At TheHealthBoard, we're committed to delivering accurate, trustworthy information. Our expert-authored content is rigorously fact-checked and sourced from credible authorities. Discover how we uphold the highest standards in providing you with reliable knowledge.
Alcohol and erectile dysfunction are often related causally, though the effects of alcohol on erectile dysfunction vary in the long and short term. In the short term, drinking can cause a man to lose the ability to achieve or maintain an erection. Drinking in the long term, on the other hand, can cause impotence due to the negative physical effects on the body from alcohol consumption. For most people, alcohol in moderation does not cause erectile dysfunction, although preexisting erectile problems can be made worse with alcohol.
Many men who experience problems with sexual activity due to alcohol are not alcoholics, but rather people who have drunk too much to perform sexually. Alcohol can suppress the nervous system, making the body's physical response to sensations in normally sensitive areas less intense. As such, even if a man can achieve an erection under the influence of alcohol, it is not always possible to ejaculate.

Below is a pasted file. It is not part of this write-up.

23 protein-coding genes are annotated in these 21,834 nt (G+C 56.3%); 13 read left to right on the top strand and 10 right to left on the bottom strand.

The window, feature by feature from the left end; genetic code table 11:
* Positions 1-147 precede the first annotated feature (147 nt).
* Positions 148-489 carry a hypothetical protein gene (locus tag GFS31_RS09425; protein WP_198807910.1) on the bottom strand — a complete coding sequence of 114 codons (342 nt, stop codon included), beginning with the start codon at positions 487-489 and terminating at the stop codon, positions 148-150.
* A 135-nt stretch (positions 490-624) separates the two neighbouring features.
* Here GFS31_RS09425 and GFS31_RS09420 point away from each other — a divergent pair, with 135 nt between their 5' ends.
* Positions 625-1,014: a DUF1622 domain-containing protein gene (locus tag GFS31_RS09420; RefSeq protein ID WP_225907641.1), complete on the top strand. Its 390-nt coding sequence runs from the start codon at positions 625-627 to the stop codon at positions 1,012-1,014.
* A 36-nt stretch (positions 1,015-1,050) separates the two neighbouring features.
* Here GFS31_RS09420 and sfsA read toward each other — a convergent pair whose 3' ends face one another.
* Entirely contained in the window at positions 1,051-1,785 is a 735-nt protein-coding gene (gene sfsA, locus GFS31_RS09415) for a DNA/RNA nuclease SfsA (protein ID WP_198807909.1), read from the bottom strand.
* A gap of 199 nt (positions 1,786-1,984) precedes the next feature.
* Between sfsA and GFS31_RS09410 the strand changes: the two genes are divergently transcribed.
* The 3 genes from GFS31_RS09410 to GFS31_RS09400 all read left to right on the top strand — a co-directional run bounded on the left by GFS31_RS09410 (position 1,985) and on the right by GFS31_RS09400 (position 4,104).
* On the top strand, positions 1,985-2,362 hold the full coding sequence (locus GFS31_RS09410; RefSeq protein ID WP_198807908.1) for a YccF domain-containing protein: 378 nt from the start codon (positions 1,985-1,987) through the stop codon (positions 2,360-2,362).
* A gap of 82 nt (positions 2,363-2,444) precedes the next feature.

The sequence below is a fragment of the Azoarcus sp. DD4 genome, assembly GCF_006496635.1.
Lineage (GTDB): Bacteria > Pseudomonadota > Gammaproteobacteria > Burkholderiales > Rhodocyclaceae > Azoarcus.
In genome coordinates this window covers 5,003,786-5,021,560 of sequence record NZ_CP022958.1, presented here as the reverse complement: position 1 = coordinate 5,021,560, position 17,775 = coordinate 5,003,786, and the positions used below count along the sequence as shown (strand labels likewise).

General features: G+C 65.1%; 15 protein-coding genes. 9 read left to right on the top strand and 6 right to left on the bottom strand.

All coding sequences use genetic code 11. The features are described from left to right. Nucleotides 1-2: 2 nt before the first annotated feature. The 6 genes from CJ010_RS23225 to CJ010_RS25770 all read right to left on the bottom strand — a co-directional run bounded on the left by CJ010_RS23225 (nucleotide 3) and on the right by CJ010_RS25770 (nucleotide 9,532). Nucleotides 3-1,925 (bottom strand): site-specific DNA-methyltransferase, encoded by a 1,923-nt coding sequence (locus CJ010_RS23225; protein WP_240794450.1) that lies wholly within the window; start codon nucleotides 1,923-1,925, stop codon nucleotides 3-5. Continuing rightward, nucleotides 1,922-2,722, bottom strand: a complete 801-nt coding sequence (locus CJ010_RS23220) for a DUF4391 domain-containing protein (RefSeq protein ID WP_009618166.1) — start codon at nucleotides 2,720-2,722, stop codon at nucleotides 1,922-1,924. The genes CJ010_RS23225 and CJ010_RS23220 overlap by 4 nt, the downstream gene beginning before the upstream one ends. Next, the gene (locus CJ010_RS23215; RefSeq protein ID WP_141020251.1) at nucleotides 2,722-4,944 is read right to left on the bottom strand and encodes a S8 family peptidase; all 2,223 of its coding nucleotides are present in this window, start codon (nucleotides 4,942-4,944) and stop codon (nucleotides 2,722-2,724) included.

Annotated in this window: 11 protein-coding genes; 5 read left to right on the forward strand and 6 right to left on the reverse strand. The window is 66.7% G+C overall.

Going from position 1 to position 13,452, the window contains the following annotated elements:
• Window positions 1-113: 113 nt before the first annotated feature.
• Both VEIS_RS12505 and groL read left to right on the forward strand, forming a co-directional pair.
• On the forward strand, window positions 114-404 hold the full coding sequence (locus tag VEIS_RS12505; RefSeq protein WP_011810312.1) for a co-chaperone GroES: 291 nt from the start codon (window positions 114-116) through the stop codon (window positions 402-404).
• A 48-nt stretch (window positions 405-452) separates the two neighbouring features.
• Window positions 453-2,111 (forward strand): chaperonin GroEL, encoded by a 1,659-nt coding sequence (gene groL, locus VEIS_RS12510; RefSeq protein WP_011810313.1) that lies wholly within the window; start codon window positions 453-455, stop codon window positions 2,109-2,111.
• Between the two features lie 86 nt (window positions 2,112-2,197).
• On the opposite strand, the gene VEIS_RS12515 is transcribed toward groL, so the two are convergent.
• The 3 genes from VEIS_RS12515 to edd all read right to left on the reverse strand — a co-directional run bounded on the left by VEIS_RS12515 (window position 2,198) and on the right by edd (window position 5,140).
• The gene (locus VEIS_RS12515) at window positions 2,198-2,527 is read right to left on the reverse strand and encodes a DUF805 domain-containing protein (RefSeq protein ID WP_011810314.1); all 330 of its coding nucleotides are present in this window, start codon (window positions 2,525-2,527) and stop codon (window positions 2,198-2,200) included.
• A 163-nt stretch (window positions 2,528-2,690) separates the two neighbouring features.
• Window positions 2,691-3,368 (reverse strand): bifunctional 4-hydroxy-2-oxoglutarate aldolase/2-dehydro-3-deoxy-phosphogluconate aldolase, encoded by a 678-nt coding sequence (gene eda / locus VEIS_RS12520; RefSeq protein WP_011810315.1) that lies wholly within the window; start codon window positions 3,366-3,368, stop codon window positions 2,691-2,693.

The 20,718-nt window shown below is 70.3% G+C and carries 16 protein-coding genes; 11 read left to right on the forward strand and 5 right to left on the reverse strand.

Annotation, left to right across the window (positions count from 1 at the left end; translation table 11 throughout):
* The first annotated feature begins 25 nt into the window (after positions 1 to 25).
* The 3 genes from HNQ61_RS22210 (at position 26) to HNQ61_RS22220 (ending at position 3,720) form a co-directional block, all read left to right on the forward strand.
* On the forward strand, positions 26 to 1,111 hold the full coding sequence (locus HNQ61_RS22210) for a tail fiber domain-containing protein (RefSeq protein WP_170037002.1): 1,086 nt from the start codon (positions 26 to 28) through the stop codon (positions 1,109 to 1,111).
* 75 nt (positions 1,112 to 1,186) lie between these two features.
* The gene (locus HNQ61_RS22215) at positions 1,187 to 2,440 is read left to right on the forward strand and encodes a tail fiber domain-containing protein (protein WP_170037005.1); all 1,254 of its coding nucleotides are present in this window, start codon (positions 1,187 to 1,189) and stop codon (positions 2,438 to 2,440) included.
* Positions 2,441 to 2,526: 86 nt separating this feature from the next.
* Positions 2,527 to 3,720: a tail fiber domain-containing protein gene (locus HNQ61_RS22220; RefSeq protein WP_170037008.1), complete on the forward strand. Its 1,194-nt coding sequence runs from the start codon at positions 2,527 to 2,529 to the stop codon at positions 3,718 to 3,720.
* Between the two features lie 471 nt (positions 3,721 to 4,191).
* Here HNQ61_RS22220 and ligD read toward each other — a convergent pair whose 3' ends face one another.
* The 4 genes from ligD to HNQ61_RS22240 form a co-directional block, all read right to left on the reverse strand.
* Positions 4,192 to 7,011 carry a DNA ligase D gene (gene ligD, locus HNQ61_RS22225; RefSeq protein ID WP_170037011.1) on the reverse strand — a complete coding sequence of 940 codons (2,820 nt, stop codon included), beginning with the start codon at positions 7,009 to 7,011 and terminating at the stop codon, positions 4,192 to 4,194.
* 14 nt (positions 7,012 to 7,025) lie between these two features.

For most men, alcohol and erectile dysfunction are related only through this numbing effect. Some people, though, find that after heavy drinking, the dysfunction persists into the next day. This may be caused by alcohol's blood-thinning effects, making it difficult to maintain a solid erection.
When alcohol is consumed in moderation, it can sometimes help overcome erectile dysfunction that is caused by anxiety. Being controlled by inhibitions can fully prevent an erection, no matter how much a man wants to achieve one. Alcohol does occasionally have a positive relationship to erectile problems, but it is not a good idea for men to build up the experience of sex in a way that will train the body not to become aroused without alcohol. Moreover, this positive relationship is dependent on drinking a reasonable amount, which may be difficult to maintain over a long night.
The long-term effects of heavy drinking or severe alcoholism are usually dire and negative. While a few drinks will not cause these negative effects, any person who consumes large quantities of alcohol on a regular basis is at risk of developing liver problems and experiencing generally impaired bodily function. There is no telling precisely which problems will cause the body to lose its ability to achieve an erection, but a person who is in poor health will certainly experience decreased sexual health as well. This kind of erectile dysfunction is often permanent.